SCHAAP- Well he doesn't have much more than he had when he was back in the Sudan, actually Bob. He is living off the charity of friends. He's hoping, however, that he will receive special dispensation to start receiving his NBA pension early. Normally, it would take several more years before he could collect any of that. He's hoping there will be an exception made.

He's also hoping to sell his life story as a screenplay to the highest bidder. It's a fascinating story. He may have a movie in the works.

LEY- One of this closest friends from basketball when he was playing in the NBA was Chris Mullin, who's rumored to be about to take over basketball operations now with the Golden State Warriors, what could that mean for Manute?

SCHAAP- Well I had a chance to ask him about that. And he is hoping that if Chris does get this job, that there might be something for Manute. A scouting position in all likelihood. There are so many Dinka's in particular who are playing basketball around the world. In the U.S., Manute has several relatives, in fact, who are playing at either the high school or the college level.

Manute says he knows the game. He certainly knows the Africans who were prominent in the game and could be good players. He could serve really as a conduit between these players and the Warriors or whichever NBA team has an interest in signing them.

LEY- As you illustrated in your reporting, he traveled overseas to help the Sudanese. Now, here he is back in the states. What can he do here in the States?

SCHAAP- Well there is a lot of work to be done here in the United States. He had a fund, a charitable organization, the Ring True Foundation which he solicits for that raises funds to help Sudanese refugees in particular in the United States. There are so many of them. The so-called lost boys of the Sudan who have lost their families. They've lost their parents. And Manute in a sense has served as a surrogate to so many of them. And he does so not only with his advice and counsel but through the funds that he tries to raise through this foundation.

LEY- You know what occurs to me, we've heard Jim Brown from his prison cell criticizing prominent African American athletes. He has mentioned names such as Tiger Woods and Michael Jordan for not giving back that great phrase to the community, not acting on principle. And it seems if you take Manute Bol's story at face value, and certainly there's a lot of substantiation to it, here's a guy, who for years, his principles seemingly guided all of his actions.

SCHAAP- Well he's given back until there was nothing left to give, Bob. You know, he's given up his time. He moved to Africa when he could have stayed here. He refused to convert to Islam when the government wanted him to. He's made so many principal stands. He may have been misguided at times. He may have been misled. He may have been na´ve. But we're clearly talking about someone here who I think is to be admired for standing on principals so often and so forcefully.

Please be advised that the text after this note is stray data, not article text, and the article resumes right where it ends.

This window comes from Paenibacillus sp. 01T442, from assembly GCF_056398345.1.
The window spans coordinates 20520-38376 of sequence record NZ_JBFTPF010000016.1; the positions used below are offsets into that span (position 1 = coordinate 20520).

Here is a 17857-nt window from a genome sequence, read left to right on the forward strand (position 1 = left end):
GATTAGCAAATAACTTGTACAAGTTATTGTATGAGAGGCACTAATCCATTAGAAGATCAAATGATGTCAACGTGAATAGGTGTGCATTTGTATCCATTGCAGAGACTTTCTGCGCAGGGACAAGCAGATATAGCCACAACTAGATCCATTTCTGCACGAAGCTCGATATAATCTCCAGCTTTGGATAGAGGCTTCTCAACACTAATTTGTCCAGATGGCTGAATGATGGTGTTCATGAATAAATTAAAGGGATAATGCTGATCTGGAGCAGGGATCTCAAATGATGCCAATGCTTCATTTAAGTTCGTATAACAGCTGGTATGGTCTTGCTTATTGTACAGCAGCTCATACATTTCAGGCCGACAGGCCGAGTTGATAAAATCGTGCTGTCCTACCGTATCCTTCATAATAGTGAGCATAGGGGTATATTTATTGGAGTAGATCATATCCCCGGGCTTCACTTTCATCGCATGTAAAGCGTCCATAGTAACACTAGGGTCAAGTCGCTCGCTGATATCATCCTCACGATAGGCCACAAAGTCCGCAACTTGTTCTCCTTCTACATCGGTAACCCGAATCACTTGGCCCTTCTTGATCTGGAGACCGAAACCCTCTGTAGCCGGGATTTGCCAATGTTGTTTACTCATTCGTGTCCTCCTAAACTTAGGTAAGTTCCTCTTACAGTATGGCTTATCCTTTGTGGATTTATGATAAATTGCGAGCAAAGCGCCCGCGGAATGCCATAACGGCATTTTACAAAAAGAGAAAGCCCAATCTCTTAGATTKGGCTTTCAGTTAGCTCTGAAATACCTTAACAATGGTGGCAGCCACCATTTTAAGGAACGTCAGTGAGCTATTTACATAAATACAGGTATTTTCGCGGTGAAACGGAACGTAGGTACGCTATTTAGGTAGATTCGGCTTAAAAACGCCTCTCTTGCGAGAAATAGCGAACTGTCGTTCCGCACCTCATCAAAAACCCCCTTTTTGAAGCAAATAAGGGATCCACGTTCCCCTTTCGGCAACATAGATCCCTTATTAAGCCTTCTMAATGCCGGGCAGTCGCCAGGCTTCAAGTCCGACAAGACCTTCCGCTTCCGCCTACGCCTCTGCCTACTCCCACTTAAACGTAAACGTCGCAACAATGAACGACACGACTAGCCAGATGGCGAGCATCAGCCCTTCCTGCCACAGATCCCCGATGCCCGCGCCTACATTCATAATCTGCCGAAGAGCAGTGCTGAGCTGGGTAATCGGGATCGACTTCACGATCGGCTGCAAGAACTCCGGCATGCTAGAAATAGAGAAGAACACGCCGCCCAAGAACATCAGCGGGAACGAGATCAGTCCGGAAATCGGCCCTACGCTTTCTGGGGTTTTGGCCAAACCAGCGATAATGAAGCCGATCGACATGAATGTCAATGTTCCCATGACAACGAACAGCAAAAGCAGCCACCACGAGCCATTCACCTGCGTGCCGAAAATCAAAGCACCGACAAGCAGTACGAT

LEY- Jeremy thanks.

SCHAAP- Thanks, Bob.

LEY- As we continue. We'll take a look at the new NCAA rule which gives high school basketball players the ability to test the waters in the NBA draft. We'll take a look at our e-mail in box. Your reactions with more players coming out in the last several days.

Last Sunday, our story "In The Crossfire" examined the life of American pro basketball players in Israel, some of whom had close calls with terrorist bombings. We spoke live last week from Jerusalem with Ariel McDonald who is remaining in Israel to play. With Tyson Wheeler who has returned with his family in the U.S.

And our e-mail this week, including this observation from Morris Planes, New Jersey: "I'm glad that both basketball players set the record straight about Israel. Often, we're bombarded by the horrible, negative and destructive images form the contested zone. We forget that most of Israel is isolated from the horrible violence. People cannot live in fear every second, every day. I'm glad to hear both players say they are both considering returning."

We also examined the new NCAA rule allowing high school players to be drafted by NBA teams, yet, still play in college, assuming they've not hired an agent. Players have until the beginning of freshman college classes to make up their mind. And some college coaches are not taking well to this rule.

MARK GOTTFRIED, 2002 SEC COACH OF THE YEAR- Because I think in the last six or seven or eight years, we've had a couple of kids per year that might be good enough to be NBA players, and they went on to that. A Kevin Garnett or a Kobe Bryant, those kind of guys. But now, I think you've put that decision in the hands of a top 50 kid or top 100 kid. And you have kids now that have no business thinking about the NBA, who are beginning a process at age 16, age 17 and I don't think there's any question, it hurts the young person.

ANDY GEIGER, MEMBER OF THE NCAA MANAGEMENT COUNCIL- We simply are giving the youngster who opts to go into the draft and then realizes that he or she made a mistake and wants to come back into the college pool that opportunity. They don't -- heretofore they did not have that option.

LEY- Reaction from Las Vegas, "All I can say to the college basketball coaches is welcome to the club. College baseball coaches spend two full years putting together recruiting classes. They're never sure of who's going to be there until the first day of classes in the fall. The pro baseball draft gives young men false hope of making the majors when in fact only two percent of those drafted ever play in the bigs."